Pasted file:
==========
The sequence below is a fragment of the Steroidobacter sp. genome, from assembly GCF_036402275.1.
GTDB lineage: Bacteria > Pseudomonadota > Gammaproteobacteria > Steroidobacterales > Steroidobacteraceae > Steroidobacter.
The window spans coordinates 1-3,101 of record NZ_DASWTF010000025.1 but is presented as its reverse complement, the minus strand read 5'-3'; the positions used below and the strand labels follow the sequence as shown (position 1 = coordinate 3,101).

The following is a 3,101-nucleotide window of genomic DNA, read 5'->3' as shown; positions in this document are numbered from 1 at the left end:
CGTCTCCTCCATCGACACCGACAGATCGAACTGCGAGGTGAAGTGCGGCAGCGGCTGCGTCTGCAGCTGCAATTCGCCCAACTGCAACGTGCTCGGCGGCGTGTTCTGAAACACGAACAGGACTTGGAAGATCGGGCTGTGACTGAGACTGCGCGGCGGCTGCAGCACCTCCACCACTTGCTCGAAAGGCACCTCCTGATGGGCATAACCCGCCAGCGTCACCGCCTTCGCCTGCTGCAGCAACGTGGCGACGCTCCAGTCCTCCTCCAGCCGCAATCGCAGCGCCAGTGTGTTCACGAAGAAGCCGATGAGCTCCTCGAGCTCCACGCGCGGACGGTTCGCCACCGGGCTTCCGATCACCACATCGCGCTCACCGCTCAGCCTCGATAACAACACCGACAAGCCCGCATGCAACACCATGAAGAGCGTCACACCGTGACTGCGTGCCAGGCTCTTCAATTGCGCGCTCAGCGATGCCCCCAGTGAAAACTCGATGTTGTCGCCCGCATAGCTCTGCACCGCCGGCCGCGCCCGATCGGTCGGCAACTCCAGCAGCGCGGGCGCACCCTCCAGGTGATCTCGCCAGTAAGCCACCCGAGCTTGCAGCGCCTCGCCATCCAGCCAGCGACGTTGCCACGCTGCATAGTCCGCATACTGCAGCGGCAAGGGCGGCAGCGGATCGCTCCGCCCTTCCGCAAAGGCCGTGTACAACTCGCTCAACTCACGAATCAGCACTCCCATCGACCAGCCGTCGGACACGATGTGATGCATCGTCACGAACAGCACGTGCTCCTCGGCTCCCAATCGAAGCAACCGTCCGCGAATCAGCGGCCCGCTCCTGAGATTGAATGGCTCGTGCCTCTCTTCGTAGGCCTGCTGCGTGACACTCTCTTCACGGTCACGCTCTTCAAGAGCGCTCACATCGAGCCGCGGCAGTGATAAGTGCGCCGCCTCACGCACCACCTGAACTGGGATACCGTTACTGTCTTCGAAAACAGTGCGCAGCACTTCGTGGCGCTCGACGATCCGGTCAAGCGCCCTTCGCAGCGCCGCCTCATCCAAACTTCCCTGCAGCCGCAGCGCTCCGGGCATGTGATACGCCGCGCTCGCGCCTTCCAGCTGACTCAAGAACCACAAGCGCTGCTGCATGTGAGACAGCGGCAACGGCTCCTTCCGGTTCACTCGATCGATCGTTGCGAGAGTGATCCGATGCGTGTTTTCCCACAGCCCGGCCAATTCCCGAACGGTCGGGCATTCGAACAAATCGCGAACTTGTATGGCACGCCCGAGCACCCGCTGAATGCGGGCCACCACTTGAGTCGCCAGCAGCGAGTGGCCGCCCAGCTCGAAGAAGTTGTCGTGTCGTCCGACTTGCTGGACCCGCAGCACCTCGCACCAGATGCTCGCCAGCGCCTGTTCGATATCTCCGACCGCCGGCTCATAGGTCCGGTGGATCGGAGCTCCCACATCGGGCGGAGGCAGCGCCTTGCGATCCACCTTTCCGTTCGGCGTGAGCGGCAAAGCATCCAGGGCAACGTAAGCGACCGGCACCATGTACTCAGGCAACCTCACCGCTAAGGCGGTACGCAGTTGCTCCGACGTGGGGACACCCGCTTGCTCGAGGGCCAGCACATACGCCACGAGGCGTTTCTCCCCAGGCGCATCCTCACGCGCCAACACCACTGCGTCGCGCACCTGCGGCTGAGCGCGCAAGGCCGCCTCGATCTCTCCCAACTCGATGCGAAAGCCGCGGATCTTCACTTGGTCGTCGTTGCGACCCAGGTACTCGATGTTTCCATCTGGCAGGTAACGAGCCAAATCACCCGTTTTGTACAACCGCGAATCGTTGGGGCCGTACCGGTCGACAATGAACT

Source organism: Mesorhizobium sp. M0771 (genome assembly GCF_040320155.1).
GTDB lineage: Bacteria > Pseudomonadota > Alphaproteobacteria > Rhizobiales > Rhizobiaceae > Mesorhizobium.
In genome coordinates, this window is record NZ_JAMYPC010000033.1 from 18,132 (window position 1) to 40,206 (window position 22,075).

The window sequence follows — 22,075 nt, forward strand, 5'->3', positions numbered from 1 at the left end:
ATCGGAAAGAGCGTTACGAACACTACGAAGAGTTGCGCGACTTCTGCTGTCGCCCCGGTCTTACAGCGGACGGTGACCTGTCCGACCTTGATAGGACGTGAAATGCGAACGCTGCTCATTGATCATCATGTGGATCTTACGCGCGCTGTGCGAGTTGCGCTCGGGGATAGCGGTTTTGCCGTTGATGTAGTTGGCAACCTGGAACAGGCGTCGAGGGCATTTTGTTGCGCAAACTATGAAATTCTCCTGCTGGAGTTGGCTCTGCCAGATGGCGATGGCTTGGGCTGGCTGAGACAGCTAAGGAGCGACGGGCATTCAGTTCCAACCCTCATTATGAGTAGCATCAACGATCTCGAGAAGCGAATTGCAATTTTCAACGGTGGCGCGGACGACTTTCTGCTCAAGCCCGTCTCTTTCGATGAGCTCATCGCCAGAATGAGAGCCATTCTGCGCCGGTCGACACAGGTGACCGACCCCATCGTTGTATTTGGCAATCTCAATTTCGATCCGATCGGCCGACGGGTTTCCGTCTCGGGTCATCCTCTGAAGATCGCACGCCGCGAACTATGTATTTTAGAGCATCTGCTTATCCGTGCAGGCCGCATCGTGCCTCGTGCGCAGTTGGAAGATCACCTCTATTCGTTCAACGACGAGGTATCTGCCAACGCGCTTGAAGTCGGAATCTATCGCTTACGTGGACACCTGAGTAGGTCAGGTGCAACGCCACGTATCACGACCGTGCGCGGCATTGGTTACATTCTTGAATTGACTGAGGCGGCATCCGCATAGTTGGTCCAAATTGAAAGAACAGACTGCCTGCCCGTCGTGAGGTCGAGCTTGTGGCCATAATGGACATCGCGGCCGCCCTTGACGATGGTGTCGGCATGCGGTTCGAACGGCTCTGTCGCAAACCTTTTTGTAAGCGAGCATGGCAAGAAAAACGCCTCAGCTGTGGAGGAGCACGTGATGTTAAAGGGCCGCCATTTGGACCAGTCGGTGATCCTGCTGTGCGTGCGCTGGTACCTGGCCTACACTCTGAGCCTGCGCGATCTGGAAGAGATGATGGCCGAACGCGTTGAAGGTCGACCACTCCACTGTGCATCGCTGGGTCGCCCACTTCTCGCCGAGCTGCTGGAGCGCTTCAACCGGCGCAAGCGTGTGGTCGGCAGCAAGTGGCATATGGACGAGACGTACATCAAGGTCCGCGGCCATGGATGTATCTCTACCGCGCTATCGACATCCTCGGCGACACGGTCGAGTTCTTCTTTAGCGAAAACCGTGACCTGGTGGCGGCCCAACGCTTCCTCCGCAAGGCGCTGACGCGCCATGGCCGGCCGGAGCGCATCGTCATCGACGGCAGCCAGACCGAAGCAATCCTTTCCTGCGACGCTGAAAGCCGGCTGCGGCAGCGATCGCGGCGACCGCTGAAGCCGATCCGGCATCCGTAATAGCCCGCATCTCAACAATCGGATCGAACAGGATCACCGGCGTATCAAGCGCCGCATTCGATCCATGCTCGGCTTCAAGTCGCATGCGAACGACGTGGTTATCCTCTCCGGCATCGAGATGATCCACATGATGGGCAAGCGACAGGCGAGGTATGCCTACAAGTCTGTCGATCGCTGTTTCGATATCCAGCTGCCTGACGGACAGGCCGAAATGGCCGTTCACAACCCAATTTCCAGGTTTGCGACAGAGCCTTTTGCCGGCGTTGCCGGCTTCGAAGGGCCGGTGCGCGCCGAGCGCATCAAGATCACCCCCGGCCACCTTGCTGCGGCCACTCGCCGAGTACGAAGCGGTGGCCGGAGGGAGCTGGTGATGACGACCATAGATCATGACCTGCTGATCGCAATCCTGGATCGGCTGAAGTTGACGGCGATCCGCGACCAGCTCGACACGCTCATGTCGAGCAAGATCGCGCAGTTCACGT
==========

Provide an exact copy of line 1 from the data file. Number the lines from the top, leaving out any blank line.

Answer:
The sequence below is a fragment of the Steroidobacter sp. genome, from assembly GCF_036402275.1.